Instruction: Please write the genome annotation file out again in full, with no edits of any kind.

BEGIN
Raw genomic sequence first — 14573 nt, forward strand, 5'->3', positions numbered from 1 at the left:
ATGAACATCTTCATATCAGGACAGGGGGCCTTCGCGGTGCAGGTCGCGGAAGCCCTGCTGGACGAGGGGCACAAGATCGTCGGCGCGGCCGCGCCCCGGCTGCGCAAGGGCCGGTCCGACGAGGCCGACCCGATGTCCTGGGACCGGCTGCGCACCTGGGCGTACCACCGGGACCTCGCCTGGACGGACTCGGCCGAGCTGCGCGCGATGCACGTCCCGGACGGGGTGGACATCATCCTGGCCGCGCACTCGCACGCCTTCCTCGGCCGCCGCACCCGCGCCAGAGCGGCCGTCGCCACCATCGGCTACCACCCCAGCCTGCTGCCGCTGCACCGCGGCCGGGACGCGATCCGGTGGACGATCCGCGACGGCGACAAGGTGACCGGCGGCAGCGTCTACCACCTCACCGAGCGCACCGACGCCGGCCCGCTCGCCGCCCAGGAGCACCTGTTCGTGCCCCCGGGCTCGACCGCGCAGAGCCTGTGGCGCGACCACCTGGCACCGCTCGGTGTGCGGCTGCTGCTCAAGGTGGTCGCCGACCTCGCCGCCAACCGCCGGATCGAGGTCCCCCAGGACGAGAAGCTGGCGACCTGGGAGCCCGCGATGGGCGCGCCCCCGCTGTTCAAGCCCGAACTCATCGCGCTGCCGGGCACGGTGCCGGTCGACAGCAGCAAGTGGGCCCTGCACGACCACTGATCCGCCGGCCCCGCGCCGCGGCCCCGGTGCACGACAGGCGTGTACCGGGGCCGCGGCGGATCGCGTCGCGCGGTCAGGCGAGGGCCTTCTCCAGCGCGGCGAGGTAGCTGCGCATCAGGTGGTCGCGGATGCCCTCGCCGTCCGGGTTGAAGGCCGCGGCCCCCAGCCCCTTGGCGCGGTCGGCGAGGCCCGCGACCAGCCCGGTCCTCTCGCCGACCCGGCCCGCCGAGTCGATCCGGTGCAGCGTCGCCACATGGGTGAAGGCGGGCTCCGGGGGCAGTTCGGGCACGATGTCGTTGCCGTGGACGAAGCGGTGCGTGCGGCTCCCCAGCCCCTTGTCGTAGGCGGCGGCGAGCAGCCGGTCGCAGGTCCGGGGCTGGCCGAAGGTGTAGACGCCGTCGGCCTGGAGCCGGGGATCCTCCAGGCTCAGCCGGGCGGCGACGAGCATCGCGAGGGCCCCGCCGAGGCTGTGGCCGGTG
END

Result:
Raw genomic sequence first — 14573 nt, forward strand, 5'->3', positions numbered from 1 at the left:
ATGAACATCTTCATATCAGGACAGGGGGCCTTCGCGGTGCAGGTCGCGGAAGCCCTGCTGGACGAGGGGCACAAGATCGTCGGCGCGGCCGCGCCCCGGCTGCGCAAGGGCCGGTCCGACGAGGCCGACCCGATGTCCTGGGACCGGCTGCGCACCTGGGCGTACCACCGGGACCTCGCCTGGACGGACTCGGCCGAGCTGCGCGCGATGCACGTCCCGGACGGGGTGGACATCATCCTGGCCGCGCACTCGCACGCCTTCCTCGGCCGCCGCACCCGCGCCAGAGCGGCCGTCGCCACCATCGGCTACCACCCCAGCCTGCTGCCGCTGCACCGCGGCCGGGACGCGATCCGGTGGACGATCCGCGACGGCGACAAGGTGACCGGCGGCAGCGTCTACCACCTCACCGAGCGCACCGACGCCGGCCCGCTCGCCGCCCAGGAGCACCTGTTCGTGCCCCCGGGCTCGACCGCGCAGAGCCTGTGGCGCGACCACCTGGCACCGCTCGGTGTGCGGCTGCTGCTCAAGGTGGTCGCCGACCTCGCCGCCAACCGCCGGATCGAGGTCCCCCAGGACGAGAAGCTGGCGACCTGGGAGCCCGCGATGGGCGCGCCCCCGCTGTTCAAGCCCGAACTCATCGCGCTGCCGGGCACGGTGCCGGTCGACAGCAGCAAGTGGGCCCTGCACGACCACTGATCCGCCGGCCCCGCGCCGCGGCCCCGGTGCACGACAGGCGTGTACCGGGGCCGCGGCGGATCGCGTCGCGCGGTCAGGCGAGGGCCTTCTCCAGCGCGGCGAGGTAGCTGCGCATCAGGTGGTCGCGGATGCCCTCGCCGTCCGGGTTGAAGGCCGCGGCCCCCAGCCCCTTGGCGCGGTCGGCGAGGCCCGCGACCAGCCCGGTCCTCTCGCCGACCCGGCCCGCCGAGTCGATCCGGTGCAGCGTCGCCACATGGGTGAAGGCGGGCTCCGGGGGCAGTTCGGGCACGATGTCGTTGCCGTGGACGAAGCGGTGCGTGCGGCTCCCCAGCCCCTTGTCGTAGGCGGCGGCGAGCAGCCGGTCGCAGGTCCGGGGCTGGCCGAAGGTGTAGACGCCGTCGGCCTGGAGCCGGGGATCCTCCAGGCTCAGCCGGGCGGCGACGAGCATCGCGAGGGCCCCGCCGAGGCTGTGGCCGGTG